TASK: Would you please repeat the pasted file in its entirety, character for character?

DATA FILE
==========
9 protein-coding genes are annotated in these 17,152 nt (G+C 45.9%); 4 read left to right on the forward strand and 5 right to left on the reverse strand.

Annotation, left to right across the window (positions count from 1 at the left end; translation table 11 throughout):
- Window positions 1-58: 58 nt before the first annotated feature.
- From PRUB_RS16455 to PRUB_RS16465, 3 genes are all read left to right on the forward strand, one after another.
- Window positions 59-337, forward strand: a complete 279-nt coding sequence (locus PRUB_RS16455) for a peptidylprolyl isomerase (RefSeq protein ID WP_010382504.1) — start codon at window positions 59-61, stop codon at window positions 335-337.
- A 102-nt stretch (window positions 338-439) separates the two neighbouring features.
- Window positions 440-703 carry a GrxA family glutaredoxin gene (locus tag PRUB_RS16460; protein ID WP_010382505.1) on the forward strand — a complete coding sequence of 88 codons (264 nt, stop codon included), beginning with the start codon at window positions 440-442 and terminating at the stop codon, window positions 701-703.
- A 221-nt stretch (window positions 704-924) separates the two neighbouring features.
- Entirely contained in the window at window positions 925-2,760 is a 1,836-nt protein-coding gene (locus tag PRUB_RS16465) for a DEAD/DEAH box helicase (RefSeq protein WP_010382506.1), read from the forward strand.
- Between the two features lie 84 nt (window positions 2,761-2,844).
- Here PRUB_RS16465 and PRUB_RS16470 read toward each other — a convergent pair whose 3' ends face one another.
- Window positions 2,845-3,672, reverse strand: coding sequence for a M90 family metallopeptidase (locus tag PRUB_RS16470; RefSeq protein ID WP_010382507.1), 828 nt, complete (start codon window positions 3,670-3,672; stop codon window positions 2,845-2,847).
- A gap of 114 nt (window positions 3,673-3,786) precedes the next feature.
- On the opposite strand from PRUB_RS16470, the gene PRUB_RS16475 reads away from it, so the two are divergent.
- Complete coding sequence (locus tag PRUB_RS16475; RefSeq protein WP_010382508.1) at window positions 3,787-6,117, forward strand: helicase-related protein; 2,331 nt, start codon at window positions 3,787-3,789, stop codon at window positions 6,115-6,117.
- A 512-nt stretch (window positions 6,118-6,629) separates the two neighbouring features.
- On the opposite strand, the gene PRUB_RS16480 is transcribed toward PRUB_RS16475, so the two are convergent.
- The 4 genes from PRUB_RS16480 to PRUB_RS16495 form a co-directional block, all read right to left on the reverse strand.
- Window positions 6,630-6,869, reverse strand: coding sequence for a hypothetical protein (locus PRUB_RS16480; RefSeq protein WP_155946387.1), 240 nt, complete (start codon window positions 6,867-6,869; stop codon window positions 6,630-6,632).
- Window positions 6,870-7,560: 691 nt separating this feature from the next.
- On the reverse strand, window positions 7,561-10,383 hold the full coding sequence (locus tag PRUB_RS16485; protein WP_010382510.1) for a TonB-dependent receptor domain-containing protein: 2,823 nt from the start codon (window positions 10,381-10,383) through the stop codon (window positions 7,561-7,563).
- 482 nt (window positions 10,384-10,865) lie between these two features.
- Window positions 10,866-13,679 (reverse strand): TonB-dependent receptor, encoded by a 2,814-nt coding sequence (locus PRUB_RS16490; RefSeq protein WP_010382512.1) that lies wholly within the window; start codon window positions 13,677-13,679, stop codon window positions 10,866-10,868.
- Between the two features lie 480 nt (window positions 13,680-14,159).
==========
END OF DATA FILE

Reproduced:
9 protein-coding genes are annotated in these 17,152 nt (G+C 45.9%); 4 read left to right on the forward strand and 5 right to left on the reverse strand.

Annotation, left to right across the window (positions count from 1 at the left end; translation table 11 throughout):
- Window positions 1-58: 58 nt before the first annotated feature.
- From PRUB_RS16455 to PRUB_RS16465, 3 genes are all read left to right on the forward strand, one after another.
- Window positions 59-337, forward strand: a complete 279-nt coding sequence (locus PRUB_RS16455) for a peptidylprolyl isomerase (RefSeq protein ID WP_010382504.1) — start codon at window positions 59-61, stop codon at window positions 335-337.
- A 102-nt stretch (window positions 338-439) separates the two neighbouring features.
- Window positions 440-703 carry a GrxA family glutaredoxin gene (locus tag PRUB_RS16460; protein ID WP_010382505.1) on the forward strand — a complete coding sequence of 88 codons (264 nt, stop codon included), beginning with the start codon at window positions 440-442 and terminating at the stop codon, window positions 701-703.
- A 221-nt stretch (window positions 704-924) separates the two neighbouring features.
- Entirely contained in the window at window positions 925-2,760 is a 1,836-nt protein-coding gene (locus tag PRUB_RS16465) for a DEAD/DEAH box helicase (RefSeq protein WP_010382506.1), read from the forward strand.
- Between the two features lie 84 nt (window positions 2,761-2,844).
- Here PRUB_RS16465 and PRUB_RS16470 read toward each other — a convergent pair whose 3' ends face one another.
- Window positions 2,845-3,672, reverse strand: coding sequence for a M90 family metallopeptidase (locus tag PRUB_RS16470; RefSeq protein ID WP_010382507.1), 828 nt, complete (start codon window positions 3,670-3,672; stop codon window positions 2,845-2,847).
- A gap of 114 nt (window positions 3,673-3,786) precedes the next feature.
- On the opposite strand from PRUB_RS16470, the gene PRUB_RS16475 reads away from it, so the two are divergent.
- Complete coding sequence (locus tag PRUB_RS16475; RefSeq protein WP_010382508.1) at window positions 3,787-6,117, forward strand: helicase-related protein; 2,331 nt, start codon at window positions 3,787-3,789, stop codon at window positions 6,115-6,117.
- A 512-nt stretch (window positions 6,118-6,629) separates the two neighbouring features.
- On the opposite strand, the gene PRUB_RS16480 is transcribed toward PRUB_RS16475, so the two are convergent.
- The 4 genes from PRUB_RS16480 to PRUB_RS16495 form a co-directional block, all read right to left on the reverse strand.
- Window positions 6,630-6,869, reverse strand: coding sequence for a hypothetical protein (locus PRUB_RS16480; RefSeq protein WP_155946387.1), 240 nt, complete (start codon window positions 6,867-6,869; stop codon window positions 6,630-6,632).
- Window positions 6,870-7,560: 691 nt separating this feature from the next.
- On the reverse strand, window positions 7,561-10,383 hold the full coding sequence (locus tag PRUB_RS16485; protein WP_010382510.1) for a TonB-dependent receptor domain-containing protein: 2,823 nt from the start codon (window positions 10,381-10,383) through the stop codon (window positions 7,561-7,563).
- 482 nt (window positions 10,384-10,865) lie between these two features.
- Window positions 10,866-13,679 (reverse strand): TonB-dependent receptor, encoded by a 2,814-nt coding sequence (locus PRUB_RS16490; RefSeq protein WP_010382512.1) that lies wholly within the window; start codon window positions 13,677-13,679, stop codon window positions 10,866-10,868.
- Between the two features lie 480 nt (window positions 13,680-14,159).